02 Sep Lab Matters - Kaspersky Academy - a platform for connection Ryan Naraine
01 Sep Insights from the 1st Ibero-American Summit Dmitry Bestuzhev
18 Apr Infiltrate 2011 and Offensive Security Kurt Baumgartner
01 Mar Kaspersky Analyst Summit 2011 Costin Raiu
11 Jan Techfest Mumbai 2011 Costin Raiu
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Dan Geer's fantastic Keynote Speech kicked off Day 2 of SOURCE Conference Boston this morning. The talk itself was heady and complex, something to keep up with. Notable talks also were Jeremey Westerman's "Covering *aaS - Cloud Security Case Studies for SaaS, PaaS and IaaS", and Dan Rosenberg's "Android Modding for the Security Practitioner".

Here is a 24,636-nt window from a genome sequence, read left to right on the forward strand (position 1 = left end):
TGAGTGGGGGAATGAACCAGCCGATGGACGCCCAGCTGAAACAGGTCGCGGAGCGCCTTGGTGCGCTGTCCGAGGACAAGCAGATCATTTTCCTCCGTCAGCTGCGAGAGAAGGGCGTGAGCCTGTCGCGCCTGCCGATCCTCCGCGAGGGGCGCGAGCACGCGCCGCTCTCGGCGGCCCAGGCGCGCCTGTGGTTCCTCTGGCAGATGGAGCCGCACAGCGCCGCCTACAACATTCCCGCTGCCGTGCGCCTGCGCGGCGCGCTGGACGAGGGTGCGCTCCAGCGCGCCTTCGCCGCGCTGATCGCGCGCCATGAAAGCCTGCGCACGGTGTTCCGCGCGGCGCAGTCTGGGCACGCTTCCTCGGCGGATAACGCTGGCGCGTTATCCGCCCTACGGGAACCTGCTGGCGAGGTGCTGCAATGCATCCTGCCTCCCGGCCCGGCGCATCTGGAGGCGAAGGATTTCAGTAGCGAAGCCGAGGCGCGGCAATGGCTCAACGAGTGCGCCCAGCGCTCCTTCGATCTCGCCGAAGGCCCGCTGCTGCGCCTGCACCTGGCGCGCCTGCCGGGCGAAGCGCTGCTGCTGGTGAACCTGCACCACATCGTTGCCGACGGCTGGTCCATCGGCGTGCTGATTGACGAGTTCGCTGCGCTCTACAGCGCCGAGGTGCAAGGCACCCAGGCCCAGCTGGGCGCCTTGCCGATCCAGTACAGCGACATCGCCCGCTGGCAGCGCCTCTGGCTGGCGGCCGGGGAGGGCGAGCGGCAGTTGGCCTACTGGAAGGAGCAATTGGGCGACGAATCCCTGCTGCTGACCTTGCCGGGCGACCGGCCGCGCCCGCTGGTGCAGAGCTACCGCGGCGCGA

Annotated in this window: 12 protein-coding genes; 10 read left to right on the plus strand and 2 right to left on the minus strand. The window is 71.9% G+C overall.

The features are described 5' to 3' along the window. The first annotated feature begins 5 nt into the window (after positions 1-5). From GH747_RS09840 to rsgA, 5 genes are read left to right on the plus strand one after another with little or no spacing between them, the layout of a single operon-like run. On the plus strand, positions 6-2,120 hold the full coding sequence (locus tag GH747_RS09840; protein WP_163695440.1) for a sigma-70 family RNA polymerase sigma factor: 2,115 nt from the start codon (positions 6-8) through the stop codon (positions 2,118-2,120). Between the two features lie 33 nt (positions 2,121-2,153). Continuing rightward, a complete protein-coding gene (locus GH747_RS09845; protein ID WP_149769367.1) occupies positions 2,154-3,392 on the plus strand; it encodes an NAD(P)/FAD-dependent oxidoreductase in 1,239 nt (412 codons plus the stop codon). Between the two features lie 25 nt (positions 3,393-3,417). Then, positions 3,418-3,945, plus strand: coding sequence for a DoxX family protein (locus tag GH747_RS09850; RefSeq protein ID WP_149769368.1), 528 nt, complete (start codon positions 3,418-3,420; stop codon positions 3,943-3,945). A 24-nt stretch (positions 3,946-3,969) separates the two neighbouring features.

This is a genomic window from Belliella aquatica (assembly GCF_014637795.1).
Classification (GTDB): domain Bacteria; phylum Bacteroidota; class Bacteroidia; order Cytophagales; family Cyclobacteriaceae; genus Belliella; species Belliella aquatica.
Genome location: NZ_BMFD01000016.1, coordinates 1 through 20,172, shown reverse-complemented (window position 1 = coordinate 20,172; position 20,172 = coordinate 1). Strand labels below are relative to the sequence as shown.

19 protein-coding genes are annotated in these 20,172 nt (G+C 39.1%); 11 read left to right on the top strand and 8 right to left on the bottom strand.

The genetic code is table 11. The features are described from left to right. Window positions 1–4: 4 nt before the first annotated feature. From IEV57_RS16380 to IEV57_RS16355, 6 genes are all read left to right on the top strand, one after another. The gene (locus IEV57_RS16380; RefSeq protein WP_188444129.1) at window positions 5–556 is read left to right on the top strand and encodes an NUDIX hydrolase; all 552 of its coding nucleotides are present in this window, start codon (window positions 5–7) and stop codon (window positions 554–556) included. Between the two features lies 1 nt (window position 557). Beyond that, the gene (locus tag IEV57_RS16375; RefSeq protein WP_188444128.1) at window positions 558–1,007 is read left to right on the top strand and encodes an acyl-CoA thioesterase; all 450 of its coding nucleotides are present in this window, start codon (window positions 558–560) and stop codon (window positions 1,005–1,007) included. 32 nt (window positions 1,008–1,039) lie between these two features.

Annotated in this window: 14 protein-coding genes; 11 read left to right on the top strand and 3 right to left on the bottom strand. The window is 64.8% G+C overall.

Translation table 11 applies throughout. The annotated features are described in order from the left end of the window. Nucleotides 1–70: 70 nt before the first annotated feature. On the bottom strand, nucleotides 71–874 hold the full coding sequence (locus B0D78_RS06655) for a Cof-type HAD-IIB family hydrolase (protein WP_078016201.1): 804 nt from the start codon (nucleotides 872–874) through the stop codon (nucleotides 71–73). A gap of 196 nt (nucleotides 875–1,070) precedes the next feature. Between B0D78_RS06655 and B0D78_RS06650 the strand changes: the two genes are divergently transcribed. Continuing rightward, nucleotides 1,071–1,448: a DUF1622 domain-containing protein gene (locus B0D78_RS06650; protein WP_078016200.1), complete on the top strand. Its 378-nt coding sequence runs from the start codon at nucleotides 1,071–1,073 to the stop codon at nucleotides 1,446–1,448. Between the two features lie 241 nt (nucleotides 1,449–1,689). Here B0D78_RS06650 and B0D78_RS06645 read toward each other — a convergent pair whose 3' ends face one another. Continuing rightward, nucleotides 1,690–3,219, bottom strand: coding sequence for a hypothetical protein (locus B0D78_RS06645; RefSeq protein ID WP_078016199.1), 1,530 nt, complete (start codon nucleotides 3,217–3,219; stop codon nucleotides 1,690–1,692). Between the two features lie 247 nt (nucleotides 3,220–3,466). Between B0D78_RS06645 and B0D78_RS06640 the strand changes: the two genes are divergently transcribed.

"The internet will never be as free as it is this morning." Dan Geer is one of the best, sharpest computing/network security speakers around. His talk descended from a high-level, lengthy, example-laden description of most every developed nation's dependency on the internet: "Dependence with respect to the internet is transitive, dependence on television is not...We are at the point where it may no longer be possible to live your life without having a critical dependence on the Internet, even if you live at the end of a dirt road but still occasionally buy nails or gasoline." And, he wound through multiple examples of failures in US systems to provide fallback options. He talked about his little local bank, whom he wrote a letter to close down the auto-created online account he wouldn't use. They, as an exception, closed it down immediately. His 401k account administrator Fidelity Investments, on the other hand, would not accept customer instructions from him in writing. The company continues to send him mailed marketing content of all kinds in writing at the address from which he sends his letters. Their auditors apparently approve of Fidelity's rejection of customer-initiated hand-written delivered communications, instead, accepting email/online chat messaging or instructions over the phone. This discussion made its way through systems design, unified field theory, and fault tolerance, eventually landing on key points that intrusion prevention is agreed not to be a workable model, instead, the elegance of "intrusion tolerance" must be built into systems, and countries and organizations that cannot build tolerance into their systems are not sustainable. Favorite quotes: "forget the banks, it is the internet that is too big to fail", "Is there room for those who choose simply to not participate in the internet?", "HTML5 is Turing complete. HTML4 is not", and "Should we preserve a manual means? Preserving fallback is prudent if not essential."